Crop residue

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Stubble field in Brastad, Sweden

Crop residues are waste materials generated by agriculture. The two types are:

Economic value[edit]

Crop residues can be used effectively in many ways:

  • Biofertilizer: Most discussions about the economic value of crop residues focus on the equivalent fertilizer cost of the nutrients within. Although crop residues contain both macronutrients and micronutrients, only macronutrients such as nitrogen, phosphorus, potassium and sulfur are economically significant.
  • Use in agronomic practice as strawbed to produce crops (e.g. in strawberry cultivation). They are widely used in mushroom cultivation. The residues after mushroom cultivation can act as good substrate for composting and biofertilizer applications.
  • Particle board: Recent developments suggest potential use of crop residues in the manufacture of particle board.[2][3]

Biofuel production from crop residues[edit]

Because of the high carbohydrate content, crop residues can be considered as an appropriate feedstock to produce biofuels. Some algorithms have been developed to estimate the potential capacity of biofuel production from agricultural residues.[4][5] Based on the experimental data obtained from a study that used ethanol organosolv pretreated rice straw to produce biohydrogen using Enterobacter aerogenes, the annual global amount of collectable rice straw (not total produced straw) for biofuel production was estimated about 249 million tonnes, that could approximately produce 355.78 kilotonnes of hydrogen and 11.32 million tonnes of lignin by the proposed organosolv technology and it was found that China contributes to about 32% of global potential capacity to produce biohydrogen from rice straw.[6]


Nutrients in most crop residue are not immediately available for crop use. Their release (called mineralization) occurs over a period of years. The biological processes involved in soil nutrient cycles are complex. As a rough guide, cereal straw releases about 10 to 15 per cent of its nutrients and pea residues release about 35 percent of their nutrients by the next year.

The speed of mineralization depends on the nitrogen and lignin (fiber) content, soil moisture, temperature, and degree of mixing with the soil. N is released fairly quickly from residue when the content is higher than 1.5 per cent (such as in pea residues). In contrast, below 1.2 per cent (such as cereal residue), soil-available N is fixed (called immobilization) by the microbes as they decompose the residue.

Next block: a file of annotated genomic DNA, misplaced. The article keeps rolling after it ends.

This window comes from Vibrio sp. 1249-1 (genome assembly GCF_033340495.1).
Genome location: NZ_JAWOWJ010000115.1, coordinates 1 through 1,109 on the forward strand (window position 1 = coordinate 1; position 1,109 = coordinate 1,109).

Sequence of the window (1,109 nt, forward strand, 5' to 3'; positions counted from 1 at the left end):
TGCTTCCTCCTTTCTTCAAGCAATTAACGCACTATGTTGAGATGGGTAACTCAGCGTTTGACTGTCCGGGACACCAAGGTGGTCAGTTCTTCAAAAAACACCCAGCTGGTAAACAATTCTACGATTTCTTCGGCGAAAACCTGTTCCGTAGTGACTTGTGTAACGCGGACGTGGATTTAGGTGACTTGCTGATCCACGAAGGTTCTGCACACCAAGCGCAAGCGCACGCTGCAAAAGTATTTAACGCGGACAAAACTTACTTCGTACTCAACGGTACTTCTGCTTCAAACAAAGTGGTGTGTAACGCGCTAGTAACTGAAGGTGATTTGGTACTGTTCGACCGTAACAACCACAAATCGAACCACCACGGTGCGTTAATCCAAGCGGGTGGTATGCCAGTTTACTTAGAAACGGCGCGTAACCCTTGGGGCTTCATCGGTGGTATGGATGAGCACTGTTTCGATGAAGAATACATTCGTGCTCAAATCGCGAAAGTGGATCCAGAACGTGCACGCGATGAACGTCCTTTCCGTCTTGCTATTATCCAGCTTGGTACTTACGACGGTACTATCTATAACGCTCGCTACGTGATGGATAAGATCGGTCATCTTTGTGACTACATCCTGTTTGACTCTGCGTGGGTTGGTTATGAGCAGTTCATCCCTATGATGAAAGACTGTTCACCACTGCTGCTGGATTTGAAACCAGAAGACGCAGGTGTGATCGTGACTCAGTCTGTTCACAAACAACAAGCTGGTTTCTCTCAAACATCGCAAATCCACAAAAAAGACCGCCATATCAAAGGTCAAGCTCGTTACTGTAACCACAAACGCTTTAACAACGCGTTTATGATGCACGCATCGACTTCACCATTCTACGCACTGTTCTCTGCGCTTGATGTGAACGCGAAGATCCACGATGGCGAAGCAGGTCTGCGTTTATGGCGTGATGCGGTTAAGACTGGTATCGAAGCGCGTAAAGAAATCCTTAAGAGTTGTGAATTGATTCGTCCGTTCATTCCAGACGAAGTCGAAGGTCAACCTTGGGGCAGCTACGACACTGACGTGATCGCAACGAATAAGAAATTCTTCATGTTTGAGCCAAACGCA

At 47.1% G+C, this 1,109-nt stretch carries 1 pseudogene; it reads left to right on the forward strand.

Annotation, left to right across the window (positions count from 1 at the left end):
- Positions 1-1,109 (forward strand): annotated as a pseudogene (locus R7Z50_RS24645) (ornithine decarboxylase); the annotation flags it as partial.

Thus pea residue would have short- and long-term benefits to soil fertility, whereas cereal straw would reduce next year's soil supply of available nutrients. Over time, the nutrients fixed by soil microbes and humus are released and available to crops. Nutrients from residue are not fully recovered by crops. Just like fertilizer nutrients, nutrients released from crop residue into the soil are susceptible to losses such as leaching (N and S), denitrification (N), immobilization (N, P, K and S), and fixation (P and K).

Efficiency of nutrient uptake[edit]

The efficiency of nutrient uptake by crops from fertilizers or residue release is generally thought to be similar. For example, about 50 percent recovery of N in the above-ground plant in the first year. There is some residual benefit of fertilizers as the crops take up a small amount of the nutrients two and three years later. Fertilizer placement can significantly affect the efficiency of crop uptake. The impact of residue placement (buried by tillage or left on the surface in zero tillage) on nutrient cycling and efficiency is under study.[citation needed]

Thus, the practice of calculating the fertilizer equivalent value of the nutrients in crop residue is a reasonable guide to estimating the partial value of crop residues.

See also[edit]


  1. ^ Richards, B. K.; Muck, R. E.; Walter, M. F. (1 January 1984). "Variation in line transect measurements of crop residue cover". Journal of Soil and Water Conservation. 39 (1): 60–61. ISSN 0022-4561. Archived from the original on 17 October 2022. Retrieved 20 May 2019.
  2. ^ Ehrlich, Brent (19 August 2019). "MDF Made from Rice Straw". Archived from the original on 13 October 2022. Retrieved 1 December 2020.
  3. ^ Ferrandez-Garcia; García-Ortuño; Ferrández García; Ferrández-Villena; Ferrandez-Garcia (28 September 2017). "Fire-resistance, physical, and mechanical characterization of binderless rice straw particleboards". BioResources. 12 (4): 8539–8549. doi:10.15376/biores.12.4.8539-8549. Archived from the original on 17 October 2022. Retrieved 1 December 2020.
  4. ^ Asadi, Nooshin; Karimi Alavijeh, Masih; Zilouei, Hamid (2017). "Development of a mathematical methodology to investigate biohydrogen production from regional and national agricultural crop residues: A case study of Iran". International Journal of Hydrogen Energy. 42 (4): 1989–2007. doi:10.1016/j.ijhydene.2016.10.021. Archived from the original on 2017-01-03. Retrieved 2017-01-06.
  5. ^ Karimi Alavijeh, Masih; Yaghmaei, Soheila (2016). "Biochemical production of bioenergy from agricultural crops and residue in Iran". Waste Management. 52: 375–394. doi:10.1016/j.wasman.2016.03.025. PMID 27012716.
  6. ^ Asadi, Nooshin; Zilouei, Hamid (March 2017). "Optimization of organosolv pretreatment of rice straw for enhanced biohydrogen production using Enterobacter aerogenes". Bioresource Technology. 227: 335–344. doi:10.1016/j.biortech.2016.12.073. PMID 28042989.
  • Alemayehu Mengistu. 1985. Feed resources in Ethiopia. A paper presented at the Workshop on Animal Feed Resources for Small Scale livestock Producers, 11–15 November 1985, Nairobi, Kenya. 12 pp.
  • Butterworth, M.H.; Mosi, A.K. (1986). "The voluntary intake and digestibility of combinations of cereal crop residues and legume hay for sheep". ILCA Bulletin. 24: 14–17.

External links[edit]